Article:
# Bayesian Inference Causes Incoherence in Human Probability Judgments

- Jianqiao Zhu, University of Warwick, Coventry, United Kingdom
- Adam Sanborn, University of Warwick, Coventry, United Kingdom
- Nicholas Chater, Business School, University of Warwick, Coventry, United Kingdom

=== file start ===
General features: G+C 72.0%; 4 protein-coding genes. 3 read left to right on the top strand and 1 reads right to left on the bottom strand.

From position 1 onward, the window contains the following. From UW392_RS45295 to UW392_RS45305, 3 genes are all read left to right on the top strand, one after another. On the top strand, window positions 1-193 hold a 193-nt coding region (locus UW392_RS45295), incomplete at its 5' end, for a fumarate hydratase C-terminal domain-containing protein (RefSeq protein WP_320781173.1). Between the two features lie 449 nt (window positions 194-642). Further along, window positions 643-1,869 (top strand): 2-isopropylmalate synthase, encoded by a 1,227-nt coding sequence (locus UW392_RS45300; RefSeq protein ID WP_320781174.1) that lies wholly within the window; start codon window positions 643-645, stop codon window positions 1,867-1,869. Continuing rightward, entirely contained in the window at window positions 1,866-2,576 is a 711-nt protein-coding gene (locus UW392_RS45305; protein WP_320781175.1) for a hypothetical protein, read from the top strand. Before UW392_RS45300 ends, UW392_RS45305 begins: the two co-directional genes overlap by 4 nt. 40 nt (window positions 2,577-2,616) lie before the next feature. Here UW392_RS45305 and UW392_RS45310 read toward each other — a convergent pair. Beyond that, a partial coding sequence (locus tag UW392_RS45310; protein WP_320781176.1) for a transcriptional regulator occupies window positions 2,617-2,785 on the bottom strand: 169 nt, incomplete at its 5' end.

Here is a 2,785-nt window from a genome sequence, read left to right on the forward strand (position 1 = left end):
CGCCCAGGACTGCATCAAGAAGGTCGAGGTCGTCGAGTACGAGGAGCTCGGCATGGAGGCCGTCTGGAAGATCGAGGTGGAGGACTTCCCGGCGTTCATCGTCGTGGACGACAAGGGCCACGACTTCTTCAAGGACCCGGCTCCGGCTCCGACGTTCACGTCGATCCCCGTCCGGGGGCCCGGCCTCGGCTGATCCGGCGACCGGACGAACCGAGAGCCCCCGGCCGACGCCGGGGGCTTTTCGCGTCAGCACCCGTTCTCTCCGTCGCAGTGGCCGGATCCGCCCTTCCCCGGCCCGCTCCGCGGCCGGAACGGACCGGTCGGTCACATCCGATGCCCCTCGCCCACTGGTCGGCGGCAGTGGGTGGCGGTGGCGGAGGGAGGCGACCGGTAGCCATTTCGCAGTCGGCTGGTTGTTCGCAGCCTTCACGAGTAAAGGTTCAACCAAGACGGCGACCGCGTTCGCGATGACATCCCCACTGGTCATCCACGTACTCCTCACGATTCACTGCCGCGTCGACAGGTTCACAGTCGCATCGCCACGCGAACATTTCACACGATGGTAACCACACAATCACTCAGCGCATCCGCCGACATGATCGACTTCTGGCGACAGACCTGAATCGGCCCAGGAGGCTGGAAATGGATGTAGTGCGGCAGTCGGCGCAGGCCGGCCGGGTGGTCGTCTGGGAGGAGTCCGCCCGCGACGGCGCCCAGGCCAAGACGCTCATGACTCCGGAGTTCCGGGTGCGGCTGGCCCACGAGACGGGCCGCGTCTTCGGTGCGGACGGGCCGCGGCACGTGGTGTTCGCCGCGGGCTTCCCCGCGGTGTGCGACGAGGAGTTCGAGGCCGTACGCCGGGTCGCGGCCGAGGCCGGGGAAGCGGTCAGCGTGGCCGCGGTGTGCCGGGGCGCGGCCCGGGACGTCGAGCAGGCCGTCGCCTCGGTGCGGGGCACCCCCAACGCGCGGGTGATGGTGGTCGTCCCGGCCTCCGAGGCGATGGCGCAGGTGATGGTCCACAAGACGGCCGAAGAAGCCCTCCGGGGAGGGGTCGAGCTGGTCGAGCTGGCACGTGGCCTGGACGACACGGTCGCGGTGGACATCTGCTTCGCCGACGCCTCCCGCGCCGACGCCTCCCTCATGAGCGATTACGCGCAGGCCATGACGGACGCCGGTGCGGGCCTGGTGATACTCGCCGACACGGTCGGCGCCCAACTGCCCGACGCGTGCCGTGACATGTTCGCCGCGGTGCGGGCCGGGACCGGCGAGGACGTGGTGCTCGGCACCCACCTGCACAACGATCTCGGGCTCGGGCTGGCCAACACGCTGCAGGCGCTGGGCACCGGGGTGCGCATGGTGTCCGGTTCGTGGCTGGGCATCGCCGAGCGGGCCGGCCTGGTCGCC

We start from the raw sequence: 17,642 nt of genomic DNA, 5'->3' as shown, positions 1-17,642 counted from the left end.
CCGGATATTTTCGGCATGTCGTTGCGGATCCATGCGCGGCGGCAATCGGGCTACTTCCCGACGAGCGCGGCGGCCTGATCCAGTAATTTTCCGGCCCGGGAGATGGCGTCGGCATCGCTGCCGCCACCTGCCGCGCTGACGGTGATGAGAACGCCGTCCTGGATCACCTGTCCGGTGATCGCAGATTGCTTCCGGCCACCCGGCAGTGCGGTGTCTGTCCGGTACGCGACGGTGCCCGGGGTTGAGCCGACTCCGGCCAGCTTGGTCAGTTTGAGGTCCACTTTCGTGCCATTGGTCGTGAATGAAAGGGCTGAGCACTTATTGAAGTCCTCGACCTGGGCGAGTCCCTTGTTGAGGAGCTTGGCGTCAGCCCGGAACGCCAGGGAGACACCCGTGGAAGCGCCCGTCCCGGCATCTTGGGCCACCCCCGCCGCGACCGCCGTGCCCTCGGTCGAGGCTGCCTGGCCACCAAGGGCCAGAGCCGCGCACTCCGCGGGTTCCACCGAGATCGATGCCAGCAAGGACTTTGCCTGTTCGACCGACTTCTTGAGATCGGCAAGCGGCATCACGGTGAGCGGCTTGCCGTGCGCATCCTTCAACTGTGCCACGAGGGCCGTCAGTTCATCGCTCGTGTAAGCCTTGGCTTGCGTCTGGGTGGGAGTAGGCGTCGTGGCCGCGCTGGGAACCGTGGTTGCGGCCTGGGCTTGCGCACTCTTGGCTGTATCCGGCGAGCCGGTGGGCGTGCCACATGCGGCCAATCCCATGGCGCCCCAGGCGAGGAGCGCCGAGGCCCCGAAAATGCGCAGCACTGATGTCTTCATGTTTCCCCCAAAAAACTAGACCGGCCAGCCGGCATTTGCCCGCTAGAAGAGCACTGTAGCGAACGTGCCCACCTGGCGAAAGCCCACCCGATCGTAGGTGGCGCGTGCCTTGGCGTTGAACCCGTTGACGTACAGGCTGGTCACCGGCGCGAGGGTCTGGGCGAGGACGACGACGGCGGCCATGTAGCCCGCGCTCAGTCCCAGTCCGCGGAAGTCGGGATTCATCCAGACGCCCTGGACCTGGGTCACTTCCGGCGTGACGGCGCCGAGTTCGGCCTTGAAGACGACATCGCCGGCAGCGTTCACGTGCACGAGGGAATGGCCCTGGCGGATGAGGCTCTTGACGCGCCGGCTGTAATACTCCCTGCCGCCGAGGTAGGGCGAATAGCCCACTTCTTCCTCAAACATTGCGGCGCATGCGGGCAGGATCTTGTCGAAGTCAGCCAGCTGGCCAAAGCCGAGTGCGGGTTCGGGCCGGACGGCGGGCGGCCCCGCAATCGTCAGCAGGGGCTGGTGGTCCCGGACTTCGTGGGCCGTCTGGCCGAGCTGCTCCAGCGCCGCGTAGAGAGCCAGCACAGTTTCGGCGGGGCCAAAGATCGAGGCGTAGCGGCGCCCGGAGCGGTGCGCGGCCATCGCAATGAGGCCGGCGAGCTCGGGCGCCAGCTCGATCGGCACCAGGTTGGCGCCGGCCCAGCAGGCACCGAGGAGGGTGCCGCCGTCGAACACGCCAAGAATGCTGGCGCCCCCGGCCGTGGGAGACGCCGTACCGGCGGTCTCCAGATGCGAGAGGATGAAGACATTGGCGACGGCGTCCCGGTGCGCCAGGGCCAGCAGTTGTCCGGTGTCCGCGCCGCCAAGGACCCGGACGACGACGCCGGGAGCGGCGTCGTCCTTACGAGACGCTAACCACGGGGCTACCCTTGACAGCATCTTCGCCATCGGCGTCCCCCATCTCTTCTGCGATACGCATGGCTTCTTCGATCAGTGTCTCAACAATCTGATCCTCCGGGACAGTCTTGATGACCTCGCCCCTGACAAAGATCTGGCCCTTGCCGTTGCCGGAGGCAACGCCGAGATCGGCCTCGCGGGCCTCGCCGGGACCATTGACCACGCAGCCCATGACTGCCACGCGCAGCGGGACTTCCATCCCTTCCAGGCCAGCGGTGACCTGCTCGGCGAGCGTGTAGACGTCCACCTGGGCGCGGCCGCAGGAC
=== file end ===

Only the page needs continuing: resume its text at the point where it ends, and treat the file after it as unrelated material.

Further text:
**Abstract**Human probability judgements appear systematically biased, in apparent tension with Bayesian models of cognition. But perhaps the brain does not represent probabilities explicitly, but approximates probabilistic calculations through a process of sampling, as used in computational probabilistic models in statistics. The Bayesian sampling viewpoint provides a simple rational model of probability judgements, which generates “biases” such as conservatism. The Bayesian sampler provides a single framework for explaining phenomena associated with diverse biases and heuristics, including availability and representativeness. The approach turns out to provide a rational reinterpretation of “noise” in an important recent model of probability judgement, the probability theory plus noise model (Costello & Watts, 2014; 2016; 2017; Costello, Watts, & Fisher, 2018), and captures the empirical data supporting this model.